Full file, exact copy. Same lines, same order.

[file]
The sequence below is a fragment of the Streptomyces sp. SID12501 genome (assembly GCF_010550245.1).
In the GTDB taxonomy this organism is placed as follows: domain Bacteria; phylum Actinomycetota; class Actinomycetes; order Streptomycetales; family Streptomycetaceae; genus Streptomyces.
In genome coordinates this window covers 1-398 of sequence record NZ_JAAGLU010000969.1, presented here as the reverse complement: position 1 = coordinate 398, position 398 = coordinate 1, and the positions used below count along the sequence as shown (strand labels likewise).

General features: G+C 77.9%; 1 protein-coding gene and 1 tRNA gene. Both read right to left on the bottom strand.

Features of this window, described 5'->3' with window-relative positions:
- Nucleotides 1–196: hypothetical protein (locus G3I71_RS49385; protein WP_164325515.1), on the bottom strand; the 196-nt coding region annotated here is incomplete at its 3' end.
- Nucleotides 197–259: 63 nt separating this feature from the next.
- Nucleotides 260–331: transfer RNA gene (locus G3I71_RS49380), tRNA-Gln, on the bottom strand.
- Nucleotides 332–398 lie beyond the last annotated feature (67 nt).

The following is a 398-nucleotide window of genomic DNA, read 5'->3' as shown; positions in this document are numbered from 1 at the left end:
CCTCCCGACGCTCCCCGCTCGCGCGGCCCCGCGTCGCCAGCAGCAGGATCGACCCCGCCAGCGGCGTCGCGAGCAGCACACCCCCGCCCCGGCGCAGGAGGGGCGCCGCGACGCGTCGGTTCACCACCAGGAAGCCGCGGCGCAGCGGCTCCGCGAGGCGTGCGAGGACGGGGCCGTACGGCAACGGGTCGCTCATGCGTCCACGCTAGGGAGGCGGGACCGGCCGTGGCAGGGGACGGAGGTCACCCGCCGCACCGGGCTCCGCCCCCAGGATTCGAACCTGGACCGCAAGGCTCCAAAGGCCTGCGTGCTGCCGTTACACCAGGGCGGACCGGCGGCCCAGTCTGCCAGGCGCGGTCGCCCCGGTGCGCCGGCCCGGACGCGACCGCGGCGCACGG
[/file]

The sequence below is a fragment of the Streptomyces sp. SID12501 genome (assembly GCF_010550245.1).
In the GTDB taxonomy this organism is placed as follows: domain Bacteria; phylum Actinomycetota; class Actinomycetes; order Streptomycetales; family Streptomycetaceae; genus Streptomyces.
In genome coordinates this window covers 1-398 of sequence record NZ_JAAGLU010000969.1, presented here as the reverse complement: position 1 = coordinate 398, position 398 = coordinate 1, and the positions used below count along the sequence as shown (strand labels likewise).

General features: G+C 77.9%; 1 protein-coding gene and 1 tRNA gene. Both read right to left on the bottom strand.

Features of this window, described 5'->3' with window-relative positions:
- Nucleotides 1–196: hypothetical protein (locus G3I71_RS49385; protein WP_164325515.1), on the bottom strand; the 196-nt coding region annotated here is incomplete at its 3' end.
- Nucleotides 197–259: 63 nt separating this feature from the next.
- Nucleotides 260–331: transfer RNA gene (locus G3I71_RS49380), tRNA-Gln, on the bottom strand.
- Nucleotides 332–398 lie beyond the last annotated feature (67 nt).

The following is a 398-nucleotide window of genomic DNA, read 5'->3' as shown; positions in this document are numbered from 1 at the left end:
CCTCCCGACGCTCCCCGCTCGCGCGGCCCCGCGTCGCCAGCAGCAGGATCGACCCCGCCAGCGGCGTCGCGAGCAGCACACCCCCGCCCCGGCGCAGGAGGGGCGCCGCGACGCGTCGGTTCACCACCAGGAAGCCGCGGCGCAGCGGCTCCGCGAGGCGTGCGAGGACGGGGCCGTACGGCAACGGGTCGCTCATGCGTCCACGCTAGGGAGGCGGGACCGGCCGTGGCAGGGGACGGAGGTCACCCGCCGCACCGGGCTCCGCCCCCAGGATTCGAACCTGGACCGCAAGGCTCCAAAGGCCTGCGTGCTGCCGTTACACCAGGGCGGACCGGCGGCCCAGTCTGCCAGGCGCGGTCGCCCCGGTGCGCCGGCCCGGACGCGACCGCGGCGCACGG